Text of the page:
'Liberty of the Exercise of Religion' in the Peace of Westphalia
Gordon A. Christenson
University of Cincinnati - College of Law
November 14, 2012
Transnational Law & Contemporary Problems, Vol. 21, 2012
U of Cincinnati Public Law Research Paper No. 12-11
This essay takes a fresh look at the backdrop and structure of toleration and religious freedom in the Peace of Westphalia of 1648 and in the American Constitution, with special focus on a recent unanimous Supreme Court decision of first impression. That important decision protects inner church freedoms in ecclesiastical employment, the so-called "Ministerial Exception" to federal and state employment discrimination laws.
The Westphalian system of sovereign states spread widely after ending the Christian wars in Europe, beginning with the American Declaration of Independence. I ask whether there is any link between provisions for free exercise of religion in the Treaty and the Religion Clauses of the American Constitution and compare them structurally. The roots of religious tolerance worked out in the structure and practice of the Peace of Westphalia might have special relevance within the global community today, when ubiquitous tensions between liberty of conscience, secular ideology, and religion are faced by most sovereign states, certainly in the United States.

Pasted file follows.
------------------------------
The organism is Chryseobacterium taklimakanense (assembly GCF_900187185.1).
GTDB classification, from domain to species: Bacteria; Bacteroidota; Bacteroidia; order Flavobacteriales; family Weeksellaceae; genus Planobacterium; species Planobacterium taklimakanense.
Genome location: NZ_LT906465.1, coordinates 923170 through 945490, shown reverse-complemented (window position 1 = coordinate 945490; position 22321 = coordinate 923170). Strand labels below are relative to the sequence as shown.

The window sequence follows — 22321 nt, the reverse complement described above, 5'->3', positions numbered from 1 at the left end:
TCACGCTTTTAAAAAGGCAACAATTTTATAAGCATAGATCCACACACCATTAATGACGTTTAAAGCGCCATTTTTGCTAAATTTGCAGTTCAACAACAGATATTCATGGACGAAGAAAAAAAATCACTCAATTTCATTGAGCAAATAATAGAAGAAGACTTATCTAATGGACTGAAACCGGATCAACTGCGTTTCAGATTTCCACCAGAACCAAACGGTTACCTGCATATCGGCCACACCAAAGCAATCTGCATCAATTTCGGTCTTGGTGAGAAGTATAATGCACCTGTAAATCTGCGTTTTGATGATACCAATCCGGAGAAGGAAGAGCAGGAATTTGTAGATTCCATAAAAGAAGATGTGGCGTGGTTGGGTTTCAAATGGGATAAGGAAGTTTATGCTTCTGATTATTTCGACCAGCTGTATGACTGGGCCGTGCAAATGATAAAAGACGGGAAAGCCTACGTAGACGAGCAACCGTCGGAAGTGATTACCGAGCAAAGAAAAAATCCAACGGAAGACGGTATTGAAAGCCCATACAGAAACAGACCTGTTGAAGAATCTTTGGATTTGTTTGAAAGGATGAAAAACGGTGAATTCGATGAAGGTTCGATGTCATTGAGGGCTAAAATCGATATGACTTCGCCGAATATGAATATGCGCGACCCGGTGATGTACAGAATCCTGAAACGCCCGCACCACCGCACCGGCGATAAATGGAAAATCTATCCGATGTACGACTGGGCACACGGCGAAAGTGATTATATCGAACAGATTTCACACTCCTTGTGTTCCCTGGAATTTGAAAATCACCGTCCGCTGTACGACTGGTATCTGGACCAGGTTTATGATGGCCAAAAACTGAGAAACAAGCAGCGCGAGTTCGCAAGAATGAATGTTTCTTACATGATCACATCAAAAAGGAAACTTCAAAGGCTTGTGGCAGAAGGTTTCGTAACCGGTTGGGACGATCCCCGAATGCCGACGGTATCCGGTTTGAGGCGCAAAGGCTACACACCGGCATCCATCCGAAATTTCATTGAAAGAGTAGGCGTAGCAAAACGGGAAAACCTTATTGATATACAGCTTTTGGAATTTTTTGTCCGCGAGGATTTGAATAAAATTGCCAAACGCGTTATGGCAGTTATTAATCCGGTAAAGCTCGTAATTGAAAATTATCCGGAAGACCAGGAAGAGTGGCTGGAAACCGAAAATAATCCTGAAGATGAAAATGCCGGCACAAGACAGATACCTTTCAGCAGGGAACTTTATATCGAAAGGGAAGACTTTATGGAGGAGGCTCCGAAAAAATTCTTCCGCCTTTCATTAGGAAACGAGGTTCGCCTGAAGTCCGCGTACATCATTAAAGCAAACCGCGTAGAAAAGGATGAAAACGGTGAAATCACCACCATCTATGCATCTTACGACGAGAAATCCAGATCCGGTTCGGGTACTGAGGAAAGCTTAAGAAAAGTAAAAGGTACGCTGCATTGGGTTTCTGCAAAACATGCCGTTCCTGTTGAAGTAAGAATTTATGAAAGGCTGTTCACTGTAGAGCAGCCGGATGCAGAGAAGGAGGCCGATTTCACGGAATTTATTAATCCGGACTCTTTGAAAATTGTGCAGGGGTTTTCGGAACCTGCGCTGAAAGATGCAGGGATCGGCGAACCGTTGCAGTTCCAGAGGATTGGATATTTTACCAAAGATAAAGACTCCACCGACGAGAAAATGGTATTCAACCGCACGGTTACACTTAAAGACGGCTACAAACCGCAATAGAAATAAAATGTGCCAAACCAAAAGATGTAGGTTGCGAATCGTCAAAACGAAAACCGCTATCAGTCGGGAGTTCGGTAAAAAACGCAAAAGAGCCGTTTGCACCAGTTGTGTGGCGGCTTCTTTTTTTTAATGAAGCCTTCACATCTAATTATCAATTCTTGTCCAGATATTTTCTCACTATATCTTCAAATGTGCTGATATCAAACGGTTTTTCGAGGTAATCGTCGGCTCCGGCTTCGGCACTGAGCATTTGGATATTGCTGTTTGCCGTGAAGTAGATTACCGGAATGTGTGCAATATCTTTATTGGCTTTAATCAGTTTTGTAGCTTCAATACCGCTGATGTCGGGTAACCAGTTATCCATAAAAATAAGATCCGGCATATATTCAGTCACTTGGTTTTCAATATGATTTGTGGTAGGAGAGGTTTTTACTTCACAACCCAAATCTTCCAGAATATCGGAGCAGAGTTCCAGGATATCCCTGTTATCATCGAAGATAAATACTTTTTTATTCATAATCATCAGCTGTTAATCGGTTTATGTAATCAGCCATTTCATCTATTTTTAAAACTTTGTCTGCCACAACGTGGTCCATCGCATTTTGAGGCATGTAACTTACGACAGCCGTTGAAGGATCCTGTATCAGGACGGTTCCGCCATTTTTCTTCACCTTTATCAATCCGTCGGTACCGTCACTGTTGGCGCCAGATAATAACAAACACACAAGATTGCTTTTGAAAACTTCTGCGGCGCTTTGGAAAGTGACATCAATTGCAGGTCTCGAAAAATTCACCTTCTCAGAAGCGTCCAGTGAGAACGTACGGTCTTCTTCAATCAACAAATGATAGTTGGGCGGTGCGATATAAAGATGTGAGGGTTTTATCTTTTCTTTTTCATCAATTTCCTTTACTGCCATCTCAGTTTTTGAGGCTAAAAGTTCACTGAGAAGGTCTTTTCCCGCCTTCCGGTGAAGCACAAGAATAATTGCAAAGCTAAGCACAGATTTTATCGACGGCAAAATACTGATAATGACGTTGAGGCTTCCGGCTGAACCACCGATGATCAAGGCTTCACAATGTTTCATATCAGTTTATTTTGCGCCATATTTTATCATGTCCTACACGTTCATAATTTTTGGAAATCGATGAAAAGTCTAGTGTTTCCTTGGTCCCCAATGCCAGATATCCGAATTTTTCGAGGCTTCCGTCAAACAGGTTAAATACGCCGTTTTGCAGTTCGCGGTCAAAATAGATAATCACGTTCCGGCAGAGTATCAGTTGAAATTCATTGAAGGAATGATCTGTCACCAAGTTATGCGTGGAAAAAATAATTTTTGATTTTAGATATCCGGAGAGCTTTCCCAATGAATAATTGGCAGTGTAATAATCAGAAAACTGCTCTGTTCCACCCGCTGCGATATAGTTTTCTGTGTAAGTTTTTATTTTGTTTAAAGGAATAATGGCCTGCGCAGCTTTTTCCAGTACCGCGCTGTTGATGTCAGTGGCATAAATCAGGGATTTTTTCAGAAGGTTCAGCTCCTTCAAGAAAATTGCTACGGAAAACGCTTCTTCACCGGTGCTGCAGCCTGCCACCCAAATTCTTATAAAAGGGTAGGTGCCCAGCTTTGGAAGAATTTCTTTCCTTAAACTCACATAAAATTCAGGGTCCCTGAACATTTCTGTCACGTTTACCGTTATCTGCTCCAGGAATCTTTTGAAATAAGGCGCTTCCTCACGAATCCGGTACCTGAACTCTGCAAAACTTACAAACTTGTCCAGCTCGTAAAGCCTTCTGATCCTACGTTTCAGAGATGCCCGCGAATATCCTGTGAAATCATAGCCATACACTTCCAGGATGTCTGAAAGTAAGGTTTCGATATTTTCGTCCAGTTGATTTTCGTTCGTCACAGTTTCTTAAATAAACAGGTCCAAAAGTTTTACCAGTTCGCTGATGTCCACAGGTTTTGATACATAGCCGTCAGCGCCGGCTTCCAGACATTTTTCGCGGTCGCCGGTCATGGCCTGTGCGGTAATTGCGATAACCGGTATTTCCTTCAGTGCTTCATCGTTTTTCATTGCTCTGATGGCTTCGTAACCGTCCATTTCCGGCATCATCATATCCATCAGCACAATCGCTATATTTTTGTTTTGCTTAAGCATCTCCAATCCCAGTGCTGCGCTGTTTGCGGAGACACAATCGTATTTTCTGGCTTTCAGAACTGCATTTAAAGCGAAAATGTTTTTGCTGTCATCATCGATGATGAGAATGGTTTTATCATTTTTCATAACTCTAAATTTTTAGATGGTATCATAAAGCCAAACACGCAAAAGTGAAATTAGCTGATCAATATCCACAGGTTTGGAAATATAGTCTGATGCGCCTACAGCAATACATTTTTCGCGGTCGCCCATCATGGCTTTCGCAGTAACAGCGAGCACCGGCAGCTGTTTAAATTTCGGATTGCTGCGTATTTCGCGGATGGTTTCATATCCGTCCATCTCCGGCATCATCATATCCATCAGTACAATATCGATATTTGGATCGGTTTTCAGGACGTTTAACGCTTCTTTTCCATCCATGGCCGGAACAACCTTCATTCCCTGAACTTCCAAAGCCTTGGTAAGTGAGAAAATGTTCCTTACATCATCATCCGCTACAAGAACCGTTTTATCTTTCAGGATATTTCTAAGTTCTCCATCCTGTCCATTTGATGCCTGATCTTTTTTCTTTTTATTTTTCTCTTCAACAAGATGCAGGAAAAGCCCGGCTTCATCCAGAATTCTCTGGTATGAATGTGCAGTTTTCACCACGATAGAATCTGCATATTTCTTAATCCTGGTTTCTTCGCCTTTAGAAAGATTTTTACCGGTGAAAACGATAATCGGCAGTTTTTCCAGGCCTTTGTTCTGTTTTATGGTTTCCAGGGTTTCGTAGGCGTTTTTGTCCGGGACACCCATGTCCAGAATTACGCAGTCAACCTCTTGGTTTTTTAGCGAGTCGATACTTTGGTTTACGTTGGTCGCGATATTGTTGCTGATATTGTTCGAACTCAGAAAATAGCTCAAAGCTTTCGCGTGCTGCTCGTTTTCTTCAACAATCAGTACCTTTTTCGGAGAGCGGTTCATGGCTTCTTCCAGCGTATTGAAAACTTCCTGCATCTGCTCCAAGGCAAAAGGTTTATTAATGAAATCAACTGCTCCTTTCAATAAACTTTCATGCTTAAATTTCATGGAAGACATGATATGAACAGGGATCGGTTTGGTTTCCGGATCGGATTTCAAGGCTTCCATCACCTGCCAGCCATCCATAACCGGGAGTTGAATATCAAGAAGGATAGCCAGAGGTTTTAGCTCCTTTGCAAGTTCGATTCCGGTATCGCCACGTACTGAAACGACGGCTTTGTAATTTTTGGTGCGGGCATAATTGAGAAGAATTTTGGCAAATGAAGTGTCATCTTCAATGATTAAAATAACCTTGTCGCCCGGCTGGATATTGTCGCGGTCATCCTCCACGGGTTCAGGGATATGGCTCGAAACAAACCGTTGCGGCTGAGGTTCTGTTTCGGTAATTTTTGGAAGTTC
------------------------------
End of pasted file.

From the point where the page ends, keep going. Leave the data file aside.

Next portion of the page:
Number of Pages in PDF File: 51
Keywords: ministerial exception, Peace of Westphalia, ecclesiastical employment, Hosanna-Tabor Evangelical Lutheran Church and School v. EEOC, first amendment, freedom of religion
JEL Classification: K10, K19, K30, K39Accepted Paper Series
Date posted: November 17, 2012
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